Fidesz leader Viktor
Orbán would consider serving as president of Hungary as long as the post had
increased powers, István Stumpf, who served as head of the Prime Minister’s
Office during Orbán’s only period in power between 1998 and 2002 said.
Under the constitution,
the president of the republic has a largely ceremonial role, although the
office does also possess some limited powers such as the right to declare a
state of emergency. Most see the office as a non-political one.
Giving Orbán the powers
he allegedly wants as president would be a difficult undertaking as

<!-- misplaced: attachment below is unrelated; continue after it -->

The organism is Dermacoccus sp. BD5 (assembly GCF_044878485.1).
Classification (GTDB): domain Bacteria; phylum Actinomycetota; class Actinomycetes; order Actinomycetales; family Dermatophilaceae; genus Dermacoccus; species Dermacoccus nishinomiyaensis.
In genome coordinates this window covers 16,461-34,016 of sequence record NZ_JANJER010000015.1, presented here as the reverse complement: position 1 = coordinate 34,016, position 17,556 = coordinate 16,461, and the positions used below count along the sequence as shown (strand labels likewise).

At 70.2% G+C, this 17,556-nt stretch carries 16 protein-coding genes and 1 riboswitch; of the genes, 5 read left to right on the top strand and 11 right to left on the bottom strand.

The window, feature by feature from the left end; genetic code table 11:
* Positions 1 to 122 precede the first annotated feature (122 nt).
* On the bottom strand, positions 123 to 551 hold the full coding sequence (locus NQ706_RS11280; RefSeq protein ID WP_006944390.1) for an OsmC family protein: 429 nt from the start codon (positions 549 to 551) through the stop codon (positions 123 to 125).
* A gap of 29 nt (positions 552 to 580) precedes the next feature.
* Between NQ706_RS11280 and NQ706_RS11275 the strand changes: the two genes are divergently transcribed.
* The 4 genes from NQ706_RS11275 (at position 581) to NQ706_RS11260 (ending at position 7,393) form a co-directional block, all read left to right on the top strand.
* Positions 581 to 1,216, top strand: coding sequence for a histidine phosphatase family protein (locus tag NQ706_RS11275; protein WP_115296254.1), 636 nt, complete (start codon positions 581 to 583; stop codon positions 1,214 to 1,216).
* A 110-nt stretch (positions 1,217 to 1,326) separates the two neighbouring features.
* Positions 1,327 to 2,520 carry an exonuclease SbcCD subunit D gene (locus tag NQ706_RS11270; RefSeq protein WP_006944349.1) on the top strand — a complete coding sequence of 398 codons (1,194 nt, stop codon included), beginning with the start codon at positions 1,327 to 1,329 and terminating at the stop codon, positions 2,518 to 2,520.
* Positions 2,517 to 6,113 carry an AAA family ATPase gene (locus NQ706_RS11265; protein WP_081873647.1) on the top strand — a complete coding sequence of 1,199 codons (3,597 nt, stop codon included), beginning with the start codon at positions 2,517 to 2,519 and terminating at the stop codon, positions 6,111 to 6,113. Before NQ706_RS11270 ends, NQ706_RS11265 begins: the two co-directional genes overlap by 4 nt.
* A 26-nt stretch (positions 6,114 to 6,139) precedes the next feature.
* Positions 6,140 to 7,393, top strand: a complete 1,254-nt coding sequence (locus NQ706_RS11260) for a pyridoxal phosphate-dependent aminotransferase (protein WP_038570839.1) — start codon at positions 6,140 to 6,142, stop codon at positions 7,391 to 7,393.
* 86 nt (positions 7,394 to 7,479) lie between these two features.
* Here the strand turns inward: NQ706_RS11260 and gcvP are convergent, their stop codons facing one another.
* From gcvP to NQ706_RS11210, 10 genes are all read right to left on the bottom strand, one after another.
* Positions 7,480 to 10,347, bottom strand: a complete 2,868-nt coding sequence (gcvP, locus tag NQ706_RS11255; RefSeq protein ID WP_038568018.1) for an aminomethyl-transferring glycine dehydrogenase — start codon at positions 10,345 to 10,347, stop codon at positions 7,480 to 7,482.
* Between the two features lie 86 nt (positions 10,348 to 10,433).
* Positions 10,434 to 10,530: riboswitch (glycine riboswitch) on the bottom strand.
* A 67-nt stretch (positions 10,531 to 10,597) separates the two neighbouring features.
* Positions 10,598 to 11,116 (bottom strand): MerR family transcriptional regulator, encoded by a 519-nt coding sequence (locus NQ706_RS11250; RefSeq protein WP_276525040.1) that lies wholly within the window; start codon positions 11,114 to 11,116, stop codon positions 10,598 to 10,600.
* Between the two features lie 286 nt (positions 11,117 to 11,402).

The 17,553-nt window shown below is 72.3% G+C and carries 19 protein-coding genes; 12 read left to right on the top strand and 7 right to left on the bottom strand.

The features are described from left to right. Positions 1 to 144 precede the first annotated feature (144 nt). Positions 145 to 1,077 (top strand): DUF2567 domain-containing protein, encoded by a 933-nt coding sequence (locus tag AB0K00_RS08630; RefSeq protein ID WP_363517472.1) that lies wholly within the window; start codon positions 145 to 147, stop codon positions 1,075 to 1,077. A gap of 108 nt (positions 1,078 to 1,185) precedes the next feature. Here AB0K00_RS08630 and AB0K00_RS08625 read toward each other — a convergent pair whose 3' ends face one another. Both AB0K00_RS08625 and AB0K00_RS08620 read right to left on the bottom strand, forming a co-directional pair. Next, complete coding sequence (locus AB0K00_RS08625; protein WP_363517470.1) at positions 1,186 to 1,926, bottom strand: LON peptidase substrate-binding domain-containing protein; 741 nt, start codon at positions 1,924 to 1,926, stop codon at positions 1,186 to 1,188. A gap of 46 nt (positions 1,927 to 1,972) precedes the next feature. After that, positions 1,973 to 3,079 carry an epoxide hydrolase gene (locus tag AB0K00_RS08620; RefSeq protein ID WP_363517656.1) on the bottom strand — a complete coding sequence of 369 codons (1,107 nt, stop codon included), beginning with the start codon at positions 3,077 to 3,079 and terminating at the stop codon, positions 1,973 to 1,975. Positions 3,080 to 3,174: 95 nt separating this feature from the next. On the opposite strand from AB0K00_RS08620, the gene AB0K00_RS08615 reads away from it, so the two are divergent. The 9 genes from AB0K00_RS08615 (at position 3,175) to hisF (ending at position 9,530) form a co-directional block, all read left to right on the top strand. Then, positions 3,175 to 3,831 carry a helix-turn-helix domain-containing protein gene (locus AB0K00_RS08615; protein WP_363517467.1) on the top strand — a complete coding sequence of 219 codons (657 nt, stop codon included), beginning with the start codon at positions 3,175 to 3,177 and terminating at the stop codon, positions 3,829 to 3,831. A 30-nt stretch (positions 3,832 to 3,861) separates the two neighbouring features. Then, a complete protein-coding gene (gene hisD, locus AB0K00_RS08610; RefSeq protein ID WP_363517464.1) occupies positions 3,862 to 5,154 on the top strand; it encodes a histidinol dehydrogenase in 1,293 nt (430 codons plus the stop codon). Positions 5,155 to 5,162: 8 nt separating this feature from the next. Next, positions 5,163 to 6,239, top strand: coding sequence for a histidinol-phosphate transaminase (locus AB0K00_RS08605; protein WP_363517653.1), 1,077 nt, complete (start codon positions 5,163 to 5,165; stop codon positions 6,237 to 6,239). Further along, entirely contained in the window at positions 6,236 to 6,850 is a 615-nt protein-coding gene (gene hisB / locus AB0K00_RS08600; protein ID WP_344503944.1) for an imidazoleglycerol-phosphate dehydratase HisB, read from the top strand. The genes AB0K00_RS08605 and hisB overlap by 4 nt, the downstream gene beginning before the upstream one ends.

constitutional amendments require a two-thirds majority in parliament. The
necessary level of cross-party consensus is difficult to envisage in normal
circumstances in Hungary’s polarised political environment.
Recent opinion polls,
however, indicate that the idea of Orbán as president with souped-up powers is
not beyond the realms of possibility.
A Szonda-Ipsos poll
published in the left-of-centre daily Népszabadság at the end of last month put
support for Fidesz at 68%, enough to give the party the required number of MPs
to rewrite the constitution as it sees fit.